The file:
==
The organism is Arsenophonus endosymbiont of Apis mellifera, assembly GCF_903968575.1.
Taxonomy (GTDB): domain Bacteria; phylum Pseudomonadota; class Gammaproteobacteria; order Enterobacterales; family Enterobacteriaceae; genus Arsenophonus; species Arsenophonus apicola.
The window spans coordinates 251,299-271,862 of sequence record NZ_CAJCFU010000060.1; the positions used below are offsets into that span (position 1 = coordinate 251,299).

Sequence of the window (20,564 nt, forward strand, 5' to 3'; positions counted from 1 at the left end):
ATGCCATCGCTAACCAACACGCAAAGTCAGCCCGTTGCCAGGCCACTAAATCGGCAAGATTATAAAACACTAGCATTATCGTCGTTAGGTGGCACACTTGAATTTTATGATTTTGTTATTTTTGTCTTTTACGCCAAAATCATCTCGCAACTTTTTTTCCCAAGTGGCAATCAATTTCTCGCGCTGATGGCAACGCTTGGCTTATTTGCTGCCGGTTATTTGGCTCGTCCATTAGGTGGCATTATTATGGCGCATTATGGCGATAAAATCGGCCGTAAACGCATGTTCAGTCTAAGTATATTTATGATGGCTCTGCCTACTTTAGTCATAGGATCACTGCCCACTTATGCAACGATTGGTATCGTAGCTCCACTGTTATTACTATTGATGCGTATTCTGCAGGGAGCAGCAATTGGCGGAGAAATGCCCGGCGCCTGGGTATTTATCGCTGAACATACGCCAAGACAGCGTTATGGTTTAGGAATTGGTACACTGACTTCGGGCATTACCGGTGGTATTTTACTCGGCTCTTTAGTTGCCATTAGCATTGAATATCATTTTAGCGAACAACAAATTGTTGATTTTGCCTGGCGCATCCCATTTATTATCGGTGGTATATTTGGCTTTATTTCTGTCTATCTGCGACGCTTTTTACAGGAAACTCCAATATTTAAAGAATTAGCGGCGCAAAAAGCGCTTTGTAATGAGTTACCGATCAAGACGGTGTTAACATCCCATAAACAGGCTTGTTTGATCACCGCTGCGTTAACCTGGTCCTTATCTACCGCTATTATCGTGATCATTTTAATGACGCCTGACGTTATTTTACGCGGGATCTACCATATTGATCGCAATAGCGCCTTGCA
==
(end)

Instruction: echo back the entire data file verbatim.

The organism is Arsenophonus endosymbiont of Apis mellifera, assembly GCF_903968575.1.
Taxonomy (GTDB): domain Bacteria; phylum Pseudomonadota; class Gammaproteobacteria; order Enterobacterales; family Enterobacteriaceae; genus Arsenophonus; species Arsenophonus apicola.
The window spans coordinates 251,299-271,862 of sequence record NZ_CAJCFU010000060.1; the positions used below are offsets into that span (position 1 = coordinate 251,299).

Sequence of the window (20,564 nt, forward strand, 5' to 3'; positions counted from 1 at the left end):
ATGCCATCGCTAACCAACACGCAAAGTCAGCCCGTTGCCAGGCCACTAAATCGGCAAGATTATAAAACACTAGCATTATCGTCGTTAGGTGGCACACTTGAATTTTATGATTTTGTTATTTTTGTCTTTTACGCCAAAATCATCTCGCAACTTTTTTTCCCAAGTGGCAATCAATTTCTCGCGCTGATGGCAACGCTTGGCTTATTTGCTGCCGGTTATTTGGCTCGTCCATTAGGTGGCATTATTATGGCGCATTATGGCGATAAAATCGGCCGTAAACGCATGTTCAGTCTAAGTATATTTATGATGGCTCTGCCTACTTTAGTCATAGGATCACTGCCCACTTATGCAACGATTGGTATCGTAGCTCCACTGTTATTACTATTGATGCGTATTCTGCAGGGAGCAGCAATTGGCGGAGAAATGCCCGGCGCCTGGGTATTTATCGCTGAACATACGCCAAGACAGCGTTATGGTTTAGGAATTGGTACACTGACTTCGGGCATTACCGGTGGTATTTTACTCGGCTCTTTAGTTGCCATTAGCATTGAATATCATTTTAGCGAACAACAAATTGTTGATTTTGCCTGGCGCATCCCATTTATTATCGGTGGTATATTTGGCTTTATTTCTGTCTATCTGCGACGCTTTTTACAGGAAACTCCAATATTTAAAGAATTAGCGGCGCAAAAAGCGCTTTGTAATGAGTTACCGATCAAGACGGTGTTAACATCCCATAAACAGGCTTGTTTGATCACCGCTGCGTTAACCTGGTCCTTATCTACCGCTATTATCGTGATCATTTTAATGACGCCTGACGTTATTTTACGCGGGATCTACCATATTGATCGCAATAGCGCCTTGCA